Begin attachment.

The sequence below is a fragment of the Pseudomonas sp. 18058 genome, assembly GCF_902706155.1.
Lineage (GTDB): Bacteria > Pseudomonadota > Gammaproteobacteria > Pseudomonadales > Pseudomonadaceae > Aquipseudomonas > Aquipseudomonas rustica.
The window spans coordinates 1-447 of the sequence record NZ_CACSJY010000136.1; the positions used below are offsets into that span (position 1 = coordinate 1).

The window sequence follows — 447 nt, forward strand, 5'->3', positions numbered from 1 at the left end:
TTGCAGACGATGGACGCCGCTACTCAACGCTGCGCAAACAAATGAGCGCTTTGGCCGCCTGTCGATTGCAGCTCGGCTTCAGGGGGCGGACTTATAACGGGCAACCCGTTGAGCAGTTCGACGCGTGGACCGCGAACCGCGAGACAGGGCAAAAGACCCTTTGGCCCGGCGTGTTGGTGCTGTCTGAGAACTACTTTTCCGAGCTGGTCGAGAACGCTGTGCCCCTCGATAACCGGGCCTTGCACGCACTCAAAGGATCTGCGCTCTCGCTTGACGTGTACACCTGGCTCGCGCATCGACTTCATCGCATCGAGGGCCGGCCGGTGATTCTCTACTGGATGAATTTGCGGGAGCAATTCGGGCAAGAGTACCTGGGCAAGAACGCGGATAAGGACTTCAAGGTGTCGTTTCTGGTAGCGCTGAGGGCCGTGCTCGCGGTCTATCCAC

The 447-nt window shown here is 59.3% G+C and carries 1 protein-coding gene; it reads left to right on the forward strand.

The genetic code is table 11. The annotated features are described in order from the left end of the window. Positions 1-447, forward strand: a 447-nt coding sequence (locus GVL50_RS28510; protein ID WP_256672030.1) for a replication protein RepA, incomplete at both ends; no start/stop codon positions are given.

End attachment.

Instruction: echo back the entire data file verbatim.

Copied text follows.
The sequence below is a fragment of the Pseudomonas sp. 18058 genome, assembly GCF_902706155.1.
Lineage (GTDB): Bacteria > Pseudomonadota > Gammaproteobacteria > Pseudomonadales > Pseudomonadaceae > Aquipseudomonas > Aquipseudomonas rustica.
The window spans coordinates 1-447 of the sequence record NZ_CACSJY010000136.1; the positions used below are offsets into that span (position 1 = coordinate 1).

The window sequence follows — 447 nt, forward strand, 5'->3', positions numbered from 1 at the left end:
TTGCAGACGATGGACGCCGCTACTCAACGCTGCGCAAACAAATGAGCGCTTTGGCCGCCTGTCGATTGCAGCTCGGCTTCAGGGGGCGGACTTATAACGGGCAACCCGTTGAGCAGTTCGACGCGTGGACCGCGAACCGCGAGACAGGGCAAAAGACCCTTTGGCCCGGCGTGTTGGTGCTGTCTGAGAACTACTTTTCCGAGCTGGTCGAGAACGCTGTGCCCCTCGATAACCGGGCCTTGCACGCACTCAAAGGATCTGCGCTCTCGCTTGACGTGTACACCTGGCTCGCGCATCGACTTCATCGCATCGAGGGCCGGCCGGTGATTCTCTACTGGATGAATTTGCGGGAGCAATTCGGGCAAGAGTACCTGGGCAAGAACGCGGATAAGGACTTCAAGGTGTCGTTTCTGGTAGCGCTGAGGGCCGTGCTCGCGGTCTATCCAC

The 447-nt window shown here is 59.3% G+C and carries 1 protein-coding gene; it reads left to right on the forward strand.

The genetic code is table 11. The annotated features are described in order from the left end of the window. Positions 1-447, forward strand: a 447-nt coding sequence (locus GVL50_RS28510; protein ID WP_256672030.1) for a replication protein RepA, incomplete at both ends; no start/stop codon positions are given.